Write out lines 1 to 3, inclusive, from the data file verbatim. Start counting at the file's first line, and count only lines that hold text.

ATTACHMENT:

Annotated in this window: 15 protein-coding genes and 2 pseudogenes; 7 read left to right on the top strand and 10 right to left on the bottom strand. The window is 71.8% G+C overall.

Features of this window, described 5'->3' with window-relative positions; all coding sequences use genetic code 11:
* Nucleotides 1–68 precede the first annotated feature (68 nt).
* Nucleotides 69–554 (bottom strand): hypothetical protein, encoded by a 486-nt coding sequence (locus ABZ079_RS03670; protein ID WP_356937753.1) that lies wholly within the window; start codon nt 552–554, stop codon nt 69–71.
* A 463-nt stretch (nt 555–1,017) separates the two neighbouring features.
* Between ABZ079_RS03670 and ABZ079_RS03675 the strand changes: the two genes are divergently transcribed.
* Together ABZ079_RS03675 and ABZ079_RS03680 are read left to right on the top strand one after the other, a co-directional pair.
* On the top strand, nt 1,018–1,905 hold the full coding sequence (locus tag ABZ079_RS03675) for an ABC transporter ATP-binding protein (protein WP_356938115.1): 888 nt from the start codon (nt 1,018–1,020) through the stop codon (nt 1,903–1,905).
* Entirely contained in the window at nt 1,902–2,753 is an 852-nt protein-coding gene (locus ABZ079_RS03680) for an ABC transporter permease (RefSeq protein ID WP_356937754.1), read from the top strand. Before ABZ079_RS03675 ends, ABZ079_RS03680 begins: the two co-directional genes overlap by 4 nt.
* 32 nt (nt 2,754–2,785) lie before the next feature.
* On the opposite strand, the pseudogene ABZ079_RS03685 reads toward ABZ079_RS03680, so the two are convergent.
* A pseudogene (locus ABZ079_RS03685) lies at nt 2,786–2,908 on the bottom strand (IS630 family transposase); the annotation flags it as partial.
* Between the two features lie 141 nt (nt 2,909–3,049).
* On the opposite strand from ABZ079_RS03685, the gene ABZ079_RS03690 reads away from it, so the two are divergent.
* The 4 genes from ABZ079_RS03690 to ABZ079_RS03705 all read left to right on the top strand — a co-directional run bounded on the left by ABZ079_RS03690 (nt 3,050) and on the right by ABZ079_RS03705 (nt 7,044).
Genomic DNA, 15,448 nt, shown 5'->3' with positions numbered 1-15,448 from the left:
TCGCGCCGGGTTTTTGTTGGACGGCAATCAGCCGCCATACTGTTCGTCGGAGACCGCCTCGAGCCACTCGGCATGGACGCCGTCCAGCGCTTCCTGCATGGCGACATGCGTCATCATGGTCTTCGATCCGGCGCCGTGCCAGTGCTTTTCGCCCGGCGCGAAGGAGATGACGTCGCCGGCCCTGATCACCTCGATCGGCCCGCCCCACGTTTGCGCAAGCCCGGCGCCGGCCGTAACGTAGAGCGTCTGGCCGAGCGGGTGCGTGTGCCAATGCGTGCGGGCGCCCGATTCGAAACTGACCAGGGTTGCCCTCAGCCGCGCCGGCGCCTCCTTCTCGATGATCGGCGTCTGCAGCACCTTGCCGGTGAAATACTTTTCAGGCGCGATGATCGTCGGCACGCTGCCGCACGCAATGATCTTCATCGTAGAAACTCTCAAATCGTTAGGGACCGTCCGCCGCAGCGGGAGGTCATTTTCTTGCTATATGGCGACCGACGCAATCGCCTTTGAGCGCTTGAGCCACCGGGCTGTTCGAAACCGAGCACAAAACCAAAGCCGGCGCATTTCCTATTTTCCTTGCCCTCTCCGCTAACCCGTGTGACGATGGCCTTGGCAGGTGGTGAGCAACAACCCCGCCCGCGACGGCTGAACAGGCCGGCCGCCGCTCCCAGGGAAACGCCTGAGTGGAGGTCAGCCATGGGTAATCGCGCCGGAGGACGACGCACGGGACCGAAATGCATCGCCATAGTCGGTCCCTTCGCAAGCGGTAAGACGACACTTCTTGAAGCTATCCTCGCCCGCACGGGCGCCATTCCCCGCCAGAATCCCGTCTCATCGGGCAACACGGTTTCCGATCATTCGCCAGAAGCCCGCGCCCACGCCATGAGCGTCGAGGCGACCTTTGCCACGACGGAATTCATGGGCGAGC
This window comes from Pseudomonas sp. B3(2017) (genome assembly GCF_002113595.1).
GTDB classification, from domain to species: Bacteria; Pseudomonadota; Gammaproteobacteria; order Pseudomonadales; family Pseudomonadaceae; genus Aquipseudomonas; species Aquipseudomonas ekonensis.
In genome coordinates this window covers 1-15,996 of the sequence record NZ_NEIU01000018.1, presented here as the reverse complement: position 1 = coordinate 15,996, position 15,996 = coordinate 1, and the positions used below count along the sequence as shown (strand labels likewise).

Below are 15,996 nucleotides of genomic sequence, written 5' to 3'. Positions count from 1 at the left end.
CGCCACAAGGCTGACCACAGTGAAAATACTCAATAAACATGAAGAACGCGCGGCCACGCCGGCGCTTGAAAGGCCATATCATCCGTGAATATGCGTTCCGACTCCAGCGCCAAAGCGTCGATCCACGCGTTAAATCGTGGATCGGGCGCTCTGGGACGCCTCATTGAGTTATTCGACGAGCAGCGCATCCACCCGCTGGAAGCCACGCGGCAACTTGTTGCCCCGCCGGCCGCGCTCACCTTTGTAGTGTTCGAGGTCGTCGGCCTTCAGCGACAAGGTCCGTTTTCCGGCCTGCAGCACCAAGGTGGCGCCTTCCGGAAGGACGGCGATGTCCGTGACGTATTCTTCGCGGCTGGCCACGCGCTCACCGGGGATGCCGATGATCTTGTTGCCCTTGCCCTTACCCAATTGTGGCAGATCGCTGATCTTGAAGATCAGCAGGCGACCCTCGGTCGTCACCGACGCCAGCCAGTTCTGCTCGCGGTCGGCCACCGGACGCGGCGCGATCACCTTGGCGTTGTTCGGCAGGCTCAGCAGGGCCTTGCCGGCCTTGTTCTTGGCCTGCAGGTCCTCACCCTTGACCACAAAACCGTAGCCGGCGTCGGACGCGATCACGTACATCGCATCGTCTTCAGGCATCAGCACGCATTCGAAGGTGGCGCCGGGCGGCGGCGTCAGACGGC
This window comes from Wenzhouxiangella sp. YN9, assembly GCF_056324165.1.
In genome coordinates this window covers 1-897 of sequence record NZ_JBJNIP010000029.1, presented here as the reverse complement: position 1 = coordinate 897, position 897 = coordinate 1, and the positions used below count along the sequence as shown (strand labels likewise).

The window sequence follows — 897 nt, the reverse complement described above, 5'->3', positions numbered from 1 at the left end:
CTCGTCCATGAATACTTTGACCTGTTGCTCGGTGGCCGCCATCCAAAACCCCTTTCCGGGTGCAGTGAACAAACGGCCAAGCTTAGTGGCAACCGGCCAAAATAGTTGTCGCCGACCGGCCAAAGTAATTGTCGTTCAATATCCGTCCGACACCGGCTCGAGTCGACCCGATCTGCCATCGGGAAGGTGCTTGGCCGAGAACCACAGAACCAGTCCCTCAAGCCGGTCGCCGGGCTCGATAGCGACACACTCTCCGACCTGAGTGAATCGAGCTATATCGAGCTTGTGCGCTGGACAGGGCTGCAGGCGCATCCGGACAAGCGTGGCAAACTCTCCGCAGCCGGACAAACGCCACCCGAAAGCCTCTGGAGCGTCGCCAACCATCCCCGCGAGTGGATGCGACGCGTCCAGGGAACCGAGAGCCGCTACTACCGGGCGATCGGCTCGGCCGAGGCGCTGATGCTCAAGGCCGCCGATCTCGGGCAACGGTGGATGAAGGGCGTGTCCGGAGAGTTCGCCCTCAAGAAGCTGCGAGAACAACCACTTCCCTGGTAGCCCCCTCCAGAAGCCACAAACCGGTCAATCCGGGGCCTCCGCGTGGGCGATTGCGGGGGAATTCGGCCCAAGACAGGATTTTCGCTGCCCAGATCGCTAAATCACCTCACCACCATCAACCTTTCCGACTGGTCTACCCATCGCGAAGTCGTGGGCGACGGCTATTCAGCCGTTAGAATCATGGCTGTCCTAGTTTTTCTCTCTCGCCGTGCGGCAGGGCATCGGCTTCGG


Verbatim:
Annotated in this window: 15 protein-coding genes and 2 pseudogenes; 7 read left to right on the top strand and 10 right to left on the bottom strand. The window is 71.8% G+C overall.

Features of this window, described 5'->3' with window-relative positions; all coding sequences use genetic code 11:
* Nucleotides 1–68 precede the first annotated feature (68 nt).